Technology companies led a broad slide for stocks on Wall Street Monday, handing the market a downbeat start to the month after notching strong gains in November.

Industrial, communication services and financial stocks also accounted for a big share of the sell-off. Energy stocks notched the biggest gain, aided by a 1.4% increase in the price of U.S. crude oil. Bond yields rose.

Trade tensions flared with China’s diplomatic retaliation for U.S. support of protesters in Hong Kong, putting investors in a selling mood. The selling accelerated after the U.S. government issued weak manufacturing and construction spending reports.

Wall Street has been hoping that the world’s two biggest economies can make progress toward at least stalling new tariffs scheduled for Dec. 15 on $160 billion worth of Chinese products, including smartphones and laptops. The latest friction between Washington and Beijing could hamper that progress.

“The market is getting increasingly anxious that it’s possible, perhaps not likely, that the tariffs are imposed on Dec. 15, thus escalating the tariff trade war,” said Quincy Krosby, chief market strategist at Prudential Financial.

The S&P 500 index fell 27.11 points, or 0.9%, to 3,113.87. The Dow Jones Industrial Average dropped 268.37 points, or 1%, to 27,783.04. The Nasdaq lost 97.48 points, or 1.1%, to 8,567.99. The Russell 2000 index of smaller company stocks gave up 16.92 points, or 1%, to 1,607.58.

The stumbling start to December is a departure from the market’s strong performance last month.

Investor optimism that the U.S. and China were nearing a trade deal helped spur the market’s milestone-setting run this fall, lifting it from a summer slide brought on by recession fears and uncertainty over trade.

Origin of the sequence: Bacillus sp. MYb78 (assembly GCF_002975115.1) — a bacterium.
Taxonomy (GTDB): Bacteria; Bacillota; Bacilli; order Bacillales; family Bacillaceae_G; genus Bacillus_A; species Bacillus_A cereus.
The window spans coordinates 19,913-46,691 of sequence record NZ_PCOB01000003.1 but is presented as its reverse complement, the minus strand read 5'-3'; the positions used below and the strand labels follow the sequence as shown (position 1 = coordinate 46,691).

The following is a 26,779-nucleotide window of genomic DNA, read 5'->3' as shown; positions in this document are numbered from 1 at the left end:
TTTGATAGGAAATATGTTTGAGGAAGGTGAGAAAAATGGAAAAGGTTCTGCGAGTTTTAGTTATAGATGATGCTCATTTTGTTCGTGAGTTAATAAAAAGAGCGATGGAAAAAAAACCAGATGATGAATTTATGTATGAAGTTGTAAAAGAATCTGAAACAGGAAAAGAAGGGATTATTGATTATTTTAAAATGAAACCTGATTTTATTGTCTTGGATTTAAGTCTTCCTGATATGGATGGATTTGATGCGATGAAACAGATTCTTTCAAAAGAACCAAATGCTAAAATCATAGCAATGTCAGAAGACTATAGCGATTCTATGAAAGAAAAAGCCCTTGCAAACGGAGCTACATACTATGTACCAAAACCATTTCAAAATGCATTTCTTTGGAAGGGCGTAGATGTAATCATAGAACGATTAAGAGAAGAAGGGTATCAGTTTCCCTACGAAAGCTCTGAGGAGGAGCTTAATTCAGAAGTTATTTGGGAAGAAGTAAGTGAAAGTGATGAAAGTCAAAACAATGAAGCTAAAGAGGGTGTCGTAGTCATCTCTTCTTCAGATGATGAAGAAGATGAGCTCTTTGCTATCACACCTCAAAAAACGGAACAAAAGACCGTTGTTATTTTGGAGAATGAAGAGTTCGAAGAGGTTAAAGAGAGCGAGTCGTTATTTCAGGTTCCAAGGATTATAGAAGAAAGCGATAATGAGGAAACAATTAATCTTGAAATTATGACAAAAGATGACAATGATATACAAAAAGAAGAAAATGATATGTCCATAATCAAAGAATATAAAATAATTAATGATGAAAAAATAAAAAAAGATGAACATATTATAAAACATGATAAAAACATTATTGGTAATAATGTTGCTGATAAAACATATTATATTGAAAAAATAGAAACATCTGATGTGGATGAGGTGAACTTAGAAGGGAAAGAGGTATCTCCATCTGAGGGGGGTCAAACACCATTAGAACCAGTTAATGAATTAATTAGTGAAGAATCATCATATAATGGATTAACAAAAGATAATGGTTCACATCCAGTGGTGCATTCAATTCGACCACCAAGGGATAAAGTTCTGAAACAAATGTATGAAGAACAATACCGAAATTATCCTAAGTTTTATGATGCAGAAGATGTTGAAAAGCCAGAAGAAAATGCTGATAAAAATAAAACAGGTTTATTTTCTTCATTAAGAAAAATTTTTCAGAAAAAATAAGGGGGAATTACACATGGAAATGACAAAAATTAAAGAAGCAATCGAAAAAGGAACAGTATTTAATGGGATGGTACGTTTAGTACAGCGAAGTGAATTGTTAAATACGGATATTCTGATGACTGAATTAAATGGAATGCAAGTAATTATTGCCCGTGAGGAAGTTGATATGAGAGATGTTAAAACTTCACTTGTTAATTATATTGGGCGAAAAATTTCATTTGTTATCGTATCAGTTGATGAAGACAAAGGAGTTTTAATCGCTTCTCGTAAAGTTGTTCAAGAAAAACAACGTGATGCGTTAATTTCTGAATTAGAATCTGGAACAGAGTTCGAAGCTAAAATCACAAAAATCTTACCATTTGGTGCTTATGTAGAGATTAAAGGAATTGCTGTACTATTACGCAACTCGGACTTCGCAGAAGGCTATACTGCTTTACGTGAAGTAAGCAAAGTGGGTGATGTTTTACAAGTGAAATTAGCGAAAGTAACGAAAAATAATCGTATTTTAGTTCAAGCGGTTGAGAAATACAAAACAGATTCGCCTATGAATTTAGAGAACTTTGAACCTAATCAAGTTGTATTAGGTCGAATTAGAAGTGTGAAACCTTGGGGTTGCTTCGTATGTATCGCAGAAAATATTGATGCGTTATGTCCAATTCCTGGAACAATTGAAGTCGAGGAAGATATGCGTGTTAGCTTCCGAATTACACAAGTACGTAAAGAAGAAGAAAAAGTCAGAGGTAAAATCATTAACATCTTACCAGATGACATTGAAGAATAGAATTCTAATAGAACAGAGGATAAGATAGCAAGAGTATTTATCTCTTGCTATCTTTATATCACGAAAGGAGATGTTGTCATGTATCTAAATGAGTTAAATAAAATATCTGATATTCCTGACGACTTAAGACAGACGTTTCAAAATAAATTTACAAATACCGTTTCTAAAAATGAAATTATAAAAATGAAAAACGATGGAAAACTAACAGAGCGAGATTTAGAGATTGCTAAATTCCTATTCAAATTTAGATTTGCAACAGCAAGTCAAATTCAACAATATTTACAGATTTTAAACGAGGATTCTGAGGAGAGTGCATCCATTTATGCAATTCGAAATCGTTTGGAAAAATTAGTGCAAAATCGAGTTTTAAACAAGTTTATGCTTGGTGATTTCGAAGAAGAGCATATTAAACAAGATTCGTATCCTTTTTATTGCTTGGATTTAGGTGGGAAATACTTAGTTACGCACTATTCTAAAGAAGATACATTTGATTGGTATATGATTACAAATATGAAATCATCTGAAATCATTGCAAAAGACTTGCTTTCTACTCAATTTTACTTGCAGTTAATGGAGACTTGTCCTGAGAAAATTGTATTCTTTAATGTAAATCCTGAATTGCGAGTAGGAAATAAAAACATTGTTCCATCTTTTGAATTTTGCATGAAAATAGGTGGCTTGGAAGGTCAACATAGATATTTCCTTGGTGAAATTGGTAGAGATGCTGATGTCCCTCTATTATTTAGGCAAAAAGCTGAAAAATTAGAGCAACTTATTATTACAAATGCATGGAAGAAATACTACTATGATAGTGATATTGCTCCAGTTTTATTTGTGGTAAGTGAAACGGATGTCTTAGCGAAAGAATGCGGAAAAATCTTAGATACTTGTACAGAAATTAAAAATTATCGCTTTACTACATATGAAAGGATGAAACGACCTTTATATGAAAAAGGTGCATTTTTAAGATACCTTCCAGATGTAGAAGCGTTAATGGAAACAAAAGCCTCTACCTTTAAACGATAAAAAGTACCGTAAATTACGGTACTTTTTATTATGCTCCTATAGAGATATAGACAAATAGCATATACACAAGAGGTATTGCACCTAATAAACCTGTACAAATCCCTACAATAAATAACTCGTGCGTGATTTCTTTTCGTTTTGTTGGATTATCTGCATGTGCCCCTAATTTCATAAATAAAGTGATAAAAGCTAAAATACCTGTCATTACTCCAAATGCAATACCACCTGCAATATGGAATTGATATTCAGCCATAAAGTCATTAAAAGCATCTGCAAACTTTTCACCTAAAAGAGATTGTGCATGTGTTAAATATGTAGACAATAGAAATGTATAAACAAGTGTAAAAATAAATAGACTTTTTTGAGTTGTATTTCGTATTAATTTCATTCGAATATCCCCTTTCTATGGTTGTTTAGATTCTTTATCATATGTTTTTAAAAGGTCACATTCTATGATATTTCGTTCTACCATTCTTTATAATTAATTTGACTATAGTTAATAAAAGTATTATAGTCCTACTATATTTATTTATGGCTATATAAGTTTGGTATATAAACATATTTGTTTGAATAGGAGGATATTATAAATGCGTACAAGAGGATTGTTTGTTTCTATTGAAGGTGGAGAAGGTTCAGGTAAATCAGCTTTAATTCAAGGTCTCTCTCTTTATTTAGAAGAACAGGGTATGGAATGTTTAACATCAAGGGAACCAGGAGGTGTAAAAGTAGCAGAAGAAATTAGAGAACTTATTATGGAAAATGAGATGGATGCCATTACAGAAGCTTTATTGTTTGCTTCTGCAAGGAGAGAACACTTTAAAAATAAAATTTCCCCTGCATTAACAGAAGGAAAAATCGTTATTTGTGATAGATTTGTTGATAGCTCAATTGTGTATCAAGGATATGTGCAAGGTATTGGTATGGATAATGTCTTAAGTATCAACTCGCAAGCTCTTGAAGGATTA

The negotiations to end the longstanding trade war could face a tougher path this month following a flareup over Hong Kong, however.

China said Monday it will suspend U.S. military ship and aircraft visits to the semi-autonomous territory and sanction several American pro-democracy groups in retaliation against Washington for enacting into law legislation supporting anti-government protests.

Welcome to the discussion.

Keep it Clean. Please avoid obscene, vulgar, lewd, racist or sexually-oriented language.
PLEASE TURN OFF YOUR CAPS LOCK.
Don't Threaten. Threats of harming another person will not be tolerated.
Be Truthful. Don't knowingly lie about anyone or anything.
Be Nice. No racism, sexism or any sort of -ism that is degrading to another person.
Be Proactive. Use the 'Report' link on each comment to let us know of abusive posts.
Share with Us. We'd love to hear eyewitness accounts, the history behind an article.